mechanism by which polar com- Other investigators have shown
pounds impart rust-preventing qual- that, when a homogeneous oil solu-
ities to oils. tion of polar additives contacts a
metal surface, the additives are con-
*A paper presented at the Annual Meeting centrated at the metal-oil inter-
of NACE in St. Louis, Mo., April 5-8, 1948.
* Shell De vel oprnen t Co., Emeryville, Calif. Iace.v" It therefore seems reason-


able that adsorption 5

would play an impor- 45-
tant part in determin-
ing the behavior on ~4q (f)
steel of oils contain- . ~ 35
ing polar compounds. b Figure 1-Effect of additive concentration
Hence quantitative ad- .z30
Q on interfacial tension between distilled
sorption studies were water and oil solution of additive.
made of different _J
<t 20 -
types of polar com- 0~
pounds, some of which ~w 15-
had proved to be ef- ~ 10I-

fective additives in oil.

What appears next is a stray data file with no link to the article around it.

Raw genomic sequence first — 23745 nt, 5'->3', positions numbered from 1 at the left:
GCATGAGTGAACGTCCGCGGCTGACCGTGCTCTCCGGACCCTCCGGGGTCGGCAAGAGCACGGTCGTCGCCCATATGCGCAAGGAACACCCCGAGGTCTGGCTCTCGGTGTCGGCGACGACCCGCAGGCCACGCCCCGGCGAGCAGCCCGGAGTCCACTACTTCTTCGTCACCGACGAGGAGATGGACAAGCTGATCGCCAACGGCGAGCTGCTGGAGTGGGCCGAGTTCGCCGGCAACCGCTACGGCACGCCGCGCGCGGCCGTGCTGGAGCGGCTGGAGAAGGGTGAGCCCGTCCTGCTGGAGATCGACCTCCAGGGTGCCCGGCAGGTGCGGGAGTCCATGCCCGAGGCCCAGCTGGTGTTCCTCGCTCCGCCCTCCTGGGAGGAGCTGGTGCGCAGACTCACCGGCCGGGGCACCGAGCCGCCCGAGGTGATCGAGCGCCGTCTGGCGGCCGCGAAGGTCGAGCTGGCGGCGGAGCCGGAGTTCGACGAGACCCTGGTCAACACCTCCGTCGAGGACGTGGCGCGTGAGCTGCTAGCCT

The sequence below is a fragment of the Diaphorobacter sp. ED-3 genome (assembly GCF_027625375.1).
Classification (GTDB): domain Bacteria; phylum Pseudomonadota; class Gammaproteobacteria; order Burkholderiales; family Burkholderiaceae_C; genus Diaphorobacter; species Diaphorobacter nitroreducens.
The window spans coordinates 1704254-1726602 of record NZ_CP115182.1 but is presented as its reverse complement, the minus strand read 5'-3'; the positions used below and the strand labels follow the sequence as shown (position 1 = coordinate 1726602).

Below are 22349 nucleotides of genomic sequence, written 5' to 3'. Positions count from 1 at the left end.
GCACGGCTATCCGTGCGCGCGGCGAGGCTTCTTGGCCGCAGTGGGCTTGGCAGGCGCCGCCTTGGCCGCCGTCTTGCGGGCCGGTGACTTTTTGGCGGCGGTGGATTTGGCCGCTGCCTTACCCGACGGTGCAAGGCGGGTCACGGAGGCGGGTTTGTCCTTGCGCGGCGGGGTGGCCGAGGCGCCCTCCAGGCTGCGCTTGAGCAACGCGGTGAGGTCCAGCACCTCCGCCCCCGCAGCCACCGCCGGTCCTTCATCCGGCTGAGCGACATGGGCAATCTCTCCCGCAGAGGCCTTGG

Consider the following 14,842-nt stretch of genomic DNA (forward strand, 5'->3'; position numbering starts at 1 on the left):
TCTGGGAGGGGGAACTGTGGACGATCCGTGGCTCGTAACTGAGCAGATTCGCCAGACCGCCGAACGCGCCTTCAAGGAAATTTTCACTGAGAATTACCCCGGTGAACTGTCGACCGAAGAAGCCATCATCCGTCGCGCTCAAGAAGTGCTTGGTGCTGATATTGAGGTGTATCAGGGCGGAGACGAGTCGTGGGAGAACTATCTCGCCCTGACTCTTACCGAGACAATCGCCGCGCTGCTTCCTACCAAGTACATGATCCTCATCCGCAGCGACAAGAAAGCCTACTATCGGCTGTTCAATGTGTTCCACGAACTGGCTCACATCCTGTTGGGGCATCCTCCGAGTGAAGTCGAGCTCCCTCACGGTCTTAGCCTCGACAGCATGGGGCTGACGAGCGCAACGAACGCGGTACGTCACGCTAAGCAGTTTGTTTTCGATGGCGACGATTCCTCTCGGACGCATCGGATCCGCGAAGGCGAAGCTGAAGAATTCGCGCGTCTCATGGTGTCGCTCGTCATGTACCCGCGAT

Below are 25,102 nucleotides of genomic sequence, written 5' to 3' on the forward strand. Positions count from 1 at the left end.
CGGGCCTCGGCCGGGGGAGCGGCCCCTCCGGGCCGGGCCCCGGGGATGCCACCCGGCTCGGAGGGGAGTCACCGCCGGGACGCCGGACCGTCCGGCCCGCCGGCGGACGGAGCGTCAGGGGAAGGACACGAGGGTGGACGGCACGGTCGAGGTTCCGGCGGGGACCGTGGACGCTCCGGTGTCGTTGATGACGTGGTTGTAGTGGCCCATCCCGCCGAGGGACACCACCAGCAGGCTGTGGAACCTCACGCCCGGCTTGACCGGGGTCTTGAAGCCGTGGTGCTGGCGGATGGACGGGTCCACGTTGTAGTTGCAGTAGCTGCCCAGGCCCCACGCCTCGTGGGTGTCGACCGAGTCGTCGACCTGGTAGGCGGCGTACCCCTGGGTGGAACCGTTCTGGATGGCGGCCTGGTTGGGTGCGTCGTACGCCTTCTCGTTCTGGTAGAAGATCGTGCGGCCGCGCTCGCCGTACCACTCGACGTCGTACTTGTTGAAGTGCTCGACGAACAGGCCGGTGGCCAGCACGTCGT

Adsorption was de-
termined by stirring a 0
I _i___::_.:L __ .-:,
01 02 03 04 05 10
iron powder with a
solution of organic compound in iron powder was determined by ad-
a highly refined mineral oil for one sorption of nitrogen on the powder
hour at 30 C. and then filtering off the according to the method described
iron powder. The amount of additive by Brunauer, Emmett and Teller.'
removed by adsorption on the iron was From the surface area, it was calcu-
calculated from the decrease in concen- lated that compounds of Type III
tration in the oil. This was measured are adsorbed to a maximum thick-
by observing the change in inter- ness of 1 or 2 molecular layers,
facial tension (between oil and wa- while the more highly adsorbed
ter), which is very sensitive to con- compounds represented by Curves
centration of polar additives in the I and II gave layers several mole-
oil, and comparing the observed cules thick. Although the exact num-
value with a calibration curve (Fig- ber of the latter could not be deter
ure 1). Interfacial tension was meas- mined because the maximum degree
ured with a du N oiiy interfacial ten- of adsorption could .not be estab-
siometer. Since significant increase lished by the method used, it is ob-
in interfacial tension with time oc- viously considerably greater than 1